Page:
Journal Article Haploinsufficiency of interferon regulatory factor 4 strongly protects against autoimmune diabetes in NOD mice

Akazawa, Satoru  ,  Kobayashi, Masakazu  ,  Kuriya, Genpei  ,  Horie, Ichiro  ,  Yu, Liping  ,  Yamasaki, Hironori  ,  Okita, Minoru  ,  Nagayama, Yuji  ,  Matsuyama, Toshifumi  ,  Akbari, Masoud  ,  Yui, Katsuyuki  ,  Kawakami, Atsushi  ,  Abiru, Norio

58 ( 11 )  , pp.2606 - 2614 , 2015-11 , Springer Verlag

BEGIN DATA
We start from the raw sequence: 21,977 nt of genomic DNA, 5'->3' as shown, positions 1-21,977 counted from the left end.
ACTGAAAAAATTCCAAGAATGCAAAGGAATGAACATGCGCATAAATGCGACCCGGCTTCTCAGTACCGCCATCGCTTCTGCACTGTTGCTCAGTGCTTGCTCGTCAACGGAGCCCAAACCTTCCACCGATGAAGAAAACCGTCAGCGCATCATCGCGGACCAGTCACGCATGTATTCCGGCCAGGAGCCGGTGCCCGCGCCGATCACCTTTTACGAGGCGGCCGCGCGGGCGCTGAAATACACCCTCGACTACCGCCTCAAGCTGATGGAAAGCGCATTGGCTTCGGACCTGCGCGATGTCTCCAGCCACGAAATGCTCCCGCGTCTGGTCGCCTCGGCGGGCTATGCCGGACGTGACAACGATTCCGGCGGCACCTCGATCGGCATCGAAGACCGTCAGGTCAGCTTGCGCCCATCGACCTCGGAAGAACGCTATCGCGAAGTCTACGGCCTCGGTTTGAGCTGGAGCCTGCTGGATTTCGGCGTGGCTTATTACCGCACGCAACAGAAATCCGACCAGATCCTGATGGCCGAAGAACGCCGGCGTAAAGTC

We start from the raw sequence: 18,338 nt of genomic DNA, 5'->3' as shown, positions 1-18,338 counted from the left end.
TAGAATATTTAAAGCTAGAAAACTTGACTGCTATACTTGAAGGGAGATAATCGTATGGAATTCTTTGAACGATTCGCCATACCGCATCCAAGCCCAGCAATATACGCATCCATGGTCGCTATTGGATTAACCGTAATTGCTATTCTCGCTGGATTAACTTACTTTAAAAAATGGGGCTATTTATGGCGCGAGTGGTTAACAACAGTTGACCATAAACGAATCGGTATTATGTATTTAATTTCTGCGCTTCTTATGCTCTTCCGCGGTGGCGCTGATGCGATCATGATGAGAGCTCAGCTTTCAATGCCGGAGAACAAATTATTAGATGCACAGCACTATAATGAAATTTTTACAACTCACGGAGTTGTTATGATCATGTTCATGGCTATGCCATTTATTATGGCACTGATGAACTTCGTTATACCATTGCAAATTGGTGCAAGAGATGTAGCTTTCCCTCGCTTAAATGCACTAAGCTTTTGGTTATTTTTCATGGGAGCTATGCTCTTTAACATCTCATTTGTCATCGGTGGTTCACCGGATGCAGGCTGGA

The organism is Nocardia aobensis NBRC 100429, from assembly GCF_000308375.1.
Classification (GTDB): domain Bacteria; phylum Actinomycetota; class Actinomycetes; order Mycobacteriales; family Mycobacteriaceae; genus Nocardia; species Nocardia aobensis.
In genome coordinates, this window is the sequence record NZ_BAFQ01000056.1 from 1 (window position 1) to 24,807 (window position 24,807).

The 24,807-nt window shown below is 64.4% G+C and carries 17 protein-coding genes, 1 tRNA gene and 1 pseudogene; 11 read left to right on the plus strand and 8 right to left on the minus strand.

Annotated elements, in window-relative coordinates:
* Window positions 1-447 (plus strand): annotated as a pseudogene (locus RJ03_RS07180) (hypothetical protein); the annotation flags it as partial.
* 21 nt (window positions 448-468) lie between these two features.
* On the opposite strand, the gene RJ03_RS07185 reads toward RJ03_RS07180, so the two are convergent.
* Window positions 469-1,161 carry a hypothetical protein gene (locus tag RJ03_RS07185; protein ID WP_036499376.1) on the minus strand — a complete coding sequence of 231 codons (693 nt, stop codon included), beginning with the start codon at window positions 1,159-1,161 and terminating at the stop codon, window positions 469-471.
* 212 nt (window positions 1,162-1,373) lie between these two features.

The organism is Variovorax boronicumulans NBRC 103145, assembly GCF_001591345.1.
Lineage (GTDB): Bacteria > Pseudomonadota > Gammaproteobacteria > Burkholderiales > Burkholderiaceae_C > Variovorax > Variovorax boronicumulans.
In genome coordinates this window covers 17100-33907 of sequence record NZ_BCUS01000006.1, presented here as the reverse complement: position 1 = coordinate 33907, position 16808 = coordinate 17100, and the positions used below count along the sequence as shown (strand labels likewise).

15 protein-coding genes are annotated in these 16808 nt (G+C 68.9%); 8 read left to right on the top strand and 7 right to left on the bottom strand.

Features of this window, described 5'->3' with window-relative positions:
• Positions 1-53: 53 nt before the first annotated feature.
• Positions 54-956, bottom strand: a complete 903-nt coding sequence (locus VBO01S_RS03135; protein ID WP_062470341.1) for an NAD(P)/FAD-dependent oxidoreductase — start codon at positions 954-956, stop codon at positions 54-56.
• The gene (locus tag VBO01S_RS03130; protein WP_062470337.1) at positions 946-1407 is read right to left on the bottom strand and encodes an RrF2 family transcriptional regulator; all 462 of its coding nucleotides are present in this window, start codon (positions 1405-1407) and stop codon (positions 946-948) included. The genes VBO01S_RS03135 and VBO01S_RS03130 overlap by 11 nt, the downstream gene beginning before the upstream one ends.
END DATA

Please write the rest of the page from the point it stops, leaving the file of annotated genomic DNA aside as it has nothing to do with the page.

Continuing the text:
Aims/hypothesis: Interferon regulatory factor (IRF)4 plays a critical role in lymphoid development and the regulation of immune responses. Genetic deletion of IRF4 has been shown to suppress autoimmune disease in several mouse models, but its role in autoimmune diabetes in NOD mice remains unknown. Methods: To address the role of IRF4 in the pathogenesis of autoimmune diabetes in NOD mice, we generated IRF4-knockout NOD mice and investigated the impact of the genetic deletion of IRF4 on diabetes, insulitis and insulin autoantibody; the effector function of T cells in vivo and in vitro; and the proportion of dendritic cell subsets. Results: Heterozygous IRF4-deficient NOD mice maintained the number and phenotype of T cells at levels similar to NOD mice. However, diabetes and autoantibody production were completely suppressed in both heterozygous and homozygous IRF4-deficient NOD mice. The level of insulitis was strongly suppressed in both heterozygous and homozygous IRF4-deficient mice, with minimal insulitis observed in heterozygous mice. An adoptive transfer study revealed that IRF4 deficiency conferred disease resistance in a gene-dose-dependent manner in recipient NOD/severe combined immunodeficiency mice. Furthermore, the proportion of migratory dendritic cells in lymph nodes was reduced in heterozygous and homozygous IRF4-deficient NOD mice in an IRF4 dose-dependent manner. These results suggest that the levels of IRF4 in T cells and dendritic cells are important for the pathogenesis of diabetes in NOD mice. Conclusions/interpretation: Haploinsufficiency of IRF4 halted disease development in NOD mice. Our findings suggest that an IRF4-targeted strategy might be useful for modulating autoimmunity in type 1 diabetes.

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